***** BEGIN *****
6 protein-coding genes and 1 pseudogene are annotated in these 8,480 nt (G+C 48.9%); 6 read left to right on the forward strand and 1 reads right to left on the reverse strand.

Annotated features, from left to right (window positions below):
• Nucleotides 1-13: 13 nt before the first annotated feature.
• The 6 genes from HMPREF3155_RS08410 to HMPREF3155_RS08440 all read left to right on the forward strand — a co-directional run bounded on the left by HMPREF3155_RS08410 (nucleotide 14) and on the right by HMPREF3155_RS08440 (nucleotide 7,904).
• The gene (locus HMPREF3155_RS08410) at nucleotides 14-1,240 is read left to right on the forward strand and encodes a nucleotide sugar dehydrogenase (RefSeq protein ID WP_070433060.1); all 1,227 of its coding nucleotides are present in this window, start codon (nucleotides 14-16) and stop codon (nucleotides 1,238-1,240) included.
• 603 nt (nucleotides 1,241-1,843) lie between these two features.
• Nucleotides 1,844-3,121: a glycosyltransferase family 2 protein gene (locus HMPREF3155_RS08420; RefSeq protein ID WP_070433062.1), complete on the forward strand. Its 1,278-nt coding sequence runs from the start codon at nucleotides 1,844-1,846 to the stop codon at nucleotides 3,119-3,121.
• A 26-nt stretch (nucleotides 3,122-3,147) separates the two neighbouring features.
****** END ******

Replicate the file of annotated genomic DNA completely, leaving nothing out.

6 protein-coding genes and 1 pseudogene are annotated in these 8,480 nt (G+C 48.9%); 6 read left to right on the forward strand and 1 reads right to left on the reverse strand.

Annotated features, from left to right (window positions below):
• Nucleotides 1-13: 13 nt before the first annotated feature.
• The 6 genes from HMPREF3155_RS08410 to HMPREF3155_RS08440 all read left to right on the forward strand — a co-directional run bounded on the left by HMPREF3155_RS08410 (nucleotide 14) and on the right by HMPREF3155_RS08440 (nucleotide 7,904).
• The gene (locus HMPREF3155_RS08410) at nucleotides 14-1,240 is read left to right on the forward strand and encodes a nucleotide sugar dehydrogenase (RefSeq protein ID WP_070433060.1); all 1,227 of its coding nucleotides are present in this window, start codon (nucleotides 14-16) and stop codon (nucleotides 1,238-1,240) included.
• 603 nt (nucleotides 1,241-1,843) lie between these two features.
• Nucleotides 1,844-3,121: a glycosyltransferase family 2 protein gene (locus HMPREF3155_RS08420; RefSeq protein ID WP_070433062.1), complete on the forward strand. Its 1,278-nt coding sequence runs from the start codon at nucleotides 1,844-1,846 to the stop codon at nucleotides 3,119-3,121.
• A 26-nt stretch (nucleotides 3,122-3,147) separates the two neighbouring features.